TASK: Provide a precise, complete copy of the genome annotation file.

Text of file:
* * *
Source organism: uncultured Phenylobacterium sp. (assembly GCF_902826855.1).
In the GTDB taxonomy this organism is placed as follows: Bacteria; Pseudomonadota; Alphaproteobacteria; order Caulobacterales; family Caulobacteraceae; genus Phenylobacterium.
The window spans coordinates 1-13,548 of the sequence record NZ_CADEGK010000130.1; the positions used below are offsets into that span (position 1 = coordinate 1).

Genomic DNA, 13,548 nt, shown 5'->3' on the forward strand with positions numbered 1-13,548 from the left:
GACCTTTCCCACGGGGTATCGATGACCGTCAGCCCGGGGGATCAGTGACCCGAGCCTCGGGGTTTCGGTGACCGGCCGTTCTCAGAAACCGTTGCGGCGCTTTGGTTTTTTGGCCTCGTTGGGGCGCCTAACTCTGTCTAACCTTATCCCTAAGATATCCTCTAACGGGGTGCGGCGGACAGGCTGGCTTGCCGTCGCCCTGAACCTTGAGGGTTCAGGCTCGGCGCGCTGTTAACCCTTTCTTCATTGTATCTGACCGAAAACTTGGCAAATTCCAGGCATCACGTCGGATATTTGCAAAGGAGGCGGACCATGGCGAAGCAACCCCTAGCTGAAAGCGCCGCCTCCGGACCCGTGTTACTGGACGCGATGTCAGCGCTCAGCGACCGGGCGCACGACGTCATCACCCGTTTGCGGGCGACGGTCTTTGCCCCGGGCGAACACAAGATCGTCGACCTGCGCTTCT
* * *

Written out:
Source organism: uncultured Phenylobacterium sp. (assembly GCF_902826855.1).
In the GTDB taxonomy this organism is placed as follows: Bacteria; Pseudomonadota; Alphaproteobacteria; order Caulobacterales; family Caulobacteraceae; genus Phenylobacterium.
The window spans coordinates 1-13,548 of the sequence record NZ_CADEGK010000130.1; the positions used below are offsets into that span (position 1 = coordinate 1).

Genomic DNA, 13,548 nt, shown 5'->3' on the forward strand with positions numbered 1-13,548 from the left:
GACCTTTCCCACGGGGTATCGATGACCGTCAGCCCGGGGGATCAGTGACCCGAGCCTCGGGGTTTCGGTGACCGGCCGTTCTCAGAAACCGTTGCGGCGCTTTGGTTTTTTGGCCTCGTTGGGGCGCCTAACTCTGTCTAACCTTATCCCTAAGATATCCTCTAACGGGGTGCGGCGGACAGGCTGGCTTGCCGTCGCCCTGAACCTTGAGGGTTCAGGCTCGGCGCGCTGTTAACCCTTTCTTCATTGTATCTGACCGAAAACTTGGCAAATTCCAGGCATCACGTCGGATATTTGCAAAGGAGGCGGACCATGGCGAAGCAACCCCTAGCTGAAAGCGCCGCCTCCGGACCCGTGTTACTGGACGCGATGTCAGCGCTCAGCGACCGGGCGCACGACGTCATCACCCGTTTGCGGGCGACGGTCTTTGCCCCGGGCGAACACAAGATCGTCGACCTGCGCTTCT